Donald Trump is on a roll as of late, as he chalked up his third consecutive win by taking the Nevada caucus against the other Republican candidates.
This victory follows his other wins in New Hampshire and South Carolina. In Nevada, Trump resoundingly beat his main two rivals Ted Cruz and Marco Rubio, who were pretty closely tied at second place.
Trump made a brief victory speech to the crowd of cheering supporters, saying: “We’re winning, winning, winning the country, and soon the country is going to start winning, winning, winning.”
As you can see in the chart below, Marco Rubio just barely scraped past Ted Cruz for second place with 23.83% of the vote, with Ted himself getting 21.39%. Ben Carson was once again trailing at 4.83%, with John Kasich getting a paltry 3.60%. As you can also see, Trump beat both of his main rivals convincingly, with 45.90%.
We also had the Democratic candidates at Nevada last week, which as you may remember saw Hillary Clinton once again scored a narrow victory against Bernie Sanders, which she definitely needed after he loss in Iowa. But, it is important to remember that this the second time it has been extremely close between the two, as Hillary got 52.6% versus Bernie’s 47.3% – only a difference of 5%.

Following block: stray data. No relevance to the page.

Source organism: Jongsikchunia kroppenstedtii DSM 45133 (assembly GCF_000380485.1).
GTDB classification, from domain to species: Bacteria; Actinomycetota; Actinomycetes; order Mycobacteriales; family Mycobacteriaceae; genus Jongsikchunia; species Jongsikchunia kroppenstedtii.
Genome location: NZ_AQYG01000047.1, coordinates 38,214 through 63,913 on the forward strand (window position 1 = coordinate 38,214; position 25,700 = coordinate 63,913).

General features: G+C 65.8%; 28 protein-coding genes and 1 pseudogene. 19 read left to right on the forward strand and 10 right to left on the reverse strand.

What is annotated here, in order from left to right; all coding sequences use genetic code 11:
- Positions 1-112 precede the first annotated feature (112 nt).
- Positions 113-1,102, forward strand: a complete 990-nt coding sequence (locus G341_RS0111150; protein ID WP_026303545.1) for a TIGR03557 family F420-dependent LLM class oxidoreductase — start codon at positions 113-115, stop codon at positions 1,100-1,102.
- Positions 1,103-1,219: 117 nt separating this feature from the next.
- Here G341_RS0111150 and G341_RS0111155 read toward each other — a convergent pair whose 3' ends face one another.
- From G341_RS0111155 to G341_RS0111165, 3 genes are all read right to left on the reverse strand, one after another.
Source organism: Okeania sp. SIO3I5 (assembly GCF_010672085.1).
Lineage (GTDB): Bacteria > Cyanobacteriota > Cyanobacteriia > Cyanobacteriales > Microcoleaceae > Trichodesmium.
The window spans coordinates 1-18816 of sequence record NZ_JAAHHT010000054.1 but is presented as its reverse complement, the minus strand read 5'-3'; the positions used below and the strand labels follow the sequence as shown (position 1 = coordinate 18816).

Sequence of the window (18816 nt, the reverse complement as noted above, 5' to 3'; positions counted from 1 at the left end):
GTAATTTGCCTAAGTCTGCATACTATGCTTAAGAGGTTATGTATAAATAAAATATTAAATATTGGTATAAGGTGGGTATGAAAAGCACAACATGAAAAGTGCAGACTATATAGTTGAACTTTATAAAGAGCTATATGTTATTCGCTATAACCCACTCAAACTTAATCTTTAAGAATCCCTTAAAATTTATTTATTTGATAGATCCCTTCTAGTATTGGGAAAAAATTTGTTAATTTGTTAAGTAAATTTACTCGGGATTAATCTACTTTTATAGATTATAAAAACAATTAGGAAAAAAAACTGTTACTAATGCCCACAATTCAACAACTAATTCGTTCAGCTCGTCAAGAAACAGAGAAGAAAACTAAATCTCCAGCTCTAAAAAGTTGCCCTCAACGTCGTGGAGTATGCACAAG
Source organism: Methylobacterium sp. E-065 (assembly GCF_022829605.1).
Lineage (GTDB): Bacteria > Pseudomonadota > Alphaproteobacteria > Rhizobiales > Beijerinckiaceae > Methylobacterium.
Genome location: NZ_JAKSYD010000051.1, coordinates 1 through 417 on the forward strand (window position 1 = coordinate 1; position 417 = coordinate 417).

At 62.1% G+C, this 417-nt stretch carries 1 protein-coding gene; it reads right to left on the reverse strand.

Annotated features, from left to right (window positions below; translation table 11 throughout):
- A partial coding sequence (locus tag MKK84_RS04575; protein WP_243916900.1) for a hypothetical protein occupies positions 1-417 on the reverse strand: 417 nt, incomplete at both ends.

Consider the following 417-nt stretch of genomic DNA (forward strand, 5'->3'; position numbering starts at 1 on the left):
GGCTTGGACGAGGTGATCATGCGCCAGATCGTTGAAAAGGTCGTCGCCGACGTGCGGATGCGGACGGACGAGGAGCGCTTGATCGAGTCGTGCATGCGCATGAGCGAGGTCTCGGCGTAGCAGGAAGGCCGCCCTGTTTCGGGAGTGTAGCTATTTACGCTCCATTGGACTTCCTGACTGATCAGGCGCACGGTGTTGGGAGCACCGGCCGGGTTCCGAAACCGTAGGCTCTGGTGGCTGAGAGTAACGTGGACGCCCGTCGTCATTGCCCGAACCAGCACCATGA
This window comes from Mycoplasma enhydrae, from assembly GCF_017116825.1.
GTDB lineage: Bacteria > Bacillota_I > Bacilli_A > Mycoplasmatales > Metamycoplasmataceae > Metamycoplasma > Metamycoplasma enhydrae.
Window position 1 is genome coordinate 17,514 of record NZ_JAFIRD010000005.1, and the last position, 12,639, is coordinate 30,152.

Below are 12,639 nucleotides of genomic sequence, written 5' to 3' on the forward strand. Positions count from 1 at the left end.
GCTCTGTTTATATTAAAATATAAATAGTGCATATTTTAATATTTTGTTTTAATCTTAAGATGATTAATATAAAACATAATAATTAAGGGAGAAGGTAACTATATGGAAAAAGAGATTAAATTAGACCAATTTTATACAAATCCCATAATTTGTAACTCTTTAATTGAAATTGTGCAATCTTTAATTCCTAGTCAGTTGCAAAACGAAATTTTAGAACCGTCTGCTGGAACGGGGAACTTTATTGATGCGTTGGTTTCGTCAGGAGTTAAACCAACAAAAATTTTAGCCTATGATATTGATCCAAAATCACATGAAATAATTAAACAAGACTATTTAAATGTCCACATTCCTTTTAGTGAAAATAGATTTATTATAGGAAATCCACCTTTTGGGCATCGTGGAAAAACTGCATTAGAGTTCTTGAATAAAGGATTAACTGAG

It will be interesting to see the results that come from the Democratic visit to South Carolina, as both Bernie and Hillary have been focusing their South Carolina campaigns on the black vote.
The race between these two has been very back and forth, and I have a feeling that when it finally comes down to the final nomination pick, it will go right down to the wire. As for the Republicans, while Trump is indeed a very scary prospect, he is actually preferable to Ted Cruz who has made it clear he is a “Christian first, American second”.
Here’s a quick look at what’s to come in the Presidential race:
27 February – South Carolina primary (Democrat)
1 March – ‘Super Tuesday’, where about a dozen states choose their party candidates, with about a quarter of all nominating delegates up for grabs
18-21 July – Republican convention, nominee picked
25-28 July – Democratic convention, nominee picked
8 November – US presidential elections